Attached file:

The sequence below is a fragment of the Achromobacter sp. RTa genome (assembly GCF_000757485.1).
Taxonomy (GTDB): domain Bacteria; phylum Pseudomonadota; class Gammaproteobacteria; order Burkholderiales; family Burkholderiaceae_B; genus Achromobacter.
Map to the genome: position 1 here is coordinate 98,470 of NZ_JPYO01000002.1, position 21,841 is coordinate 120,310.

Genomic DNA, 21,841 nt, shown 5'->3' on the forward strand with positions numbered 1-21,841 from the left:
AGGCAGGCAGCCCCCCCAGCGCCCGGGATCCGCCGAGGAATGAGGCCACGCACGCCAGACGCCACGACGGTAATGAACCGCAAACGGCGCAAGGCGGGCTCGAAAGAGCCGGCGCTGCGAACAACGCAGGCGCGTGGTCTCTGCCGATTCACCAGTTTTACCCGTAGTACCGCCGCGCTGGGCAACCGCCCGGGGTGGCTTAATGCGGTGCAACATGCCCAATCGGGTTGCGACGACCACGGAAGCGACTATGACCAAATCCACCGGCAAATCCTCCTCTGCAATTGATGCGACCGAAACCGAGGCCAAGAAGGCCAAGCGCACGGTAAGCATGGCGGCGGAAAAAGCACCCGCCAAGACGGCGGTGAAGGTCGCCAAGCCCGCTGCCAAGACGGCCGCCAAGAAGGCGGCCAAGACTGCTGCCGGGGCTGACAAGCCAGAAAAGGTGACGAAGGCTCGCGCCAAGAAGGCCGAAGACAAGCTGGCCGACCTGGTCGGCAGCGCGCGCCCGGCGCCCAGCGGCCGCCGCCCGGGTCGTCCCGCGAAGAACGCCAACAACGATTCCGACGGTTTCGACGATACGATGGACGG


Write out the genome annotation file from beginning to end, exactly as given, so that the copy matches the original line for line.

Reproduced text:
The sequence below is a fragment of the Achromobacter sp. RTa genome (assembly GCF_000757485.1).
Taxonomy (GTDB): domain Bacteria; phylum Pseudomonadota; class Gammaproteobacteria; order Burkholderiales; family Burkholderiaceae_B; genus Achromobacter.
Map to the genome: position 1 here is coordinate 98,470 of NZ_JPYO01000002.1, position 21,841 is coordinate 120,310.

Genomic DNA, 21,841 nt, shown 5'->3' on the forward strand with positions numbered 1-21,841 from the left:
AGGCAGGCAGCCCCCCCAGCGCCCGGGATCCGCCGAGGAATGAGGCCACGCACGCCAGACGCCACGACGGTAATGAACCGCAAACGGCGCAAGGCGGGCTCGAAAGAGCCGGCGCTGCGAACAACGCAGGCGCGTGGTCTCTGCCGATTCACCAGTTTTACCCGTAGTACCGCCGCGCTGGGCAACCGCCCGGGGTGGCTTAATGCGGTGCAACATGCCCAATCGGGTTGCGACGACCACGGAAGCGACTATGACCAAATCCACCGGCAAATCCTCCTCTGCAATTGATGCGACCGAAACCGAGGCCAAGAAGGCCAAGCGCACGGTAAGCATGGCGGCGGAAAAAGCACCCGCCAAGACGGCGGTGAAGGTCGCCAAGCCCGCTGCCAAGACGGCCGCCAAGAAGGCGGCCAAGACTGCTGCCGGGGCTGACAAGCCAGAAAAGGTGACGAAGGCTCGCGCCAAGAAGGCCGAAGACAAGCTGGCCGACCTGGTCGGCAGCGCGCGCCCGGCGCCCAGCGGCCGCCGCCCGGGTCGTCCCGCGAAGAACGCCAACAACGATTCCGACGGTTTCGACGATACGATGGACGG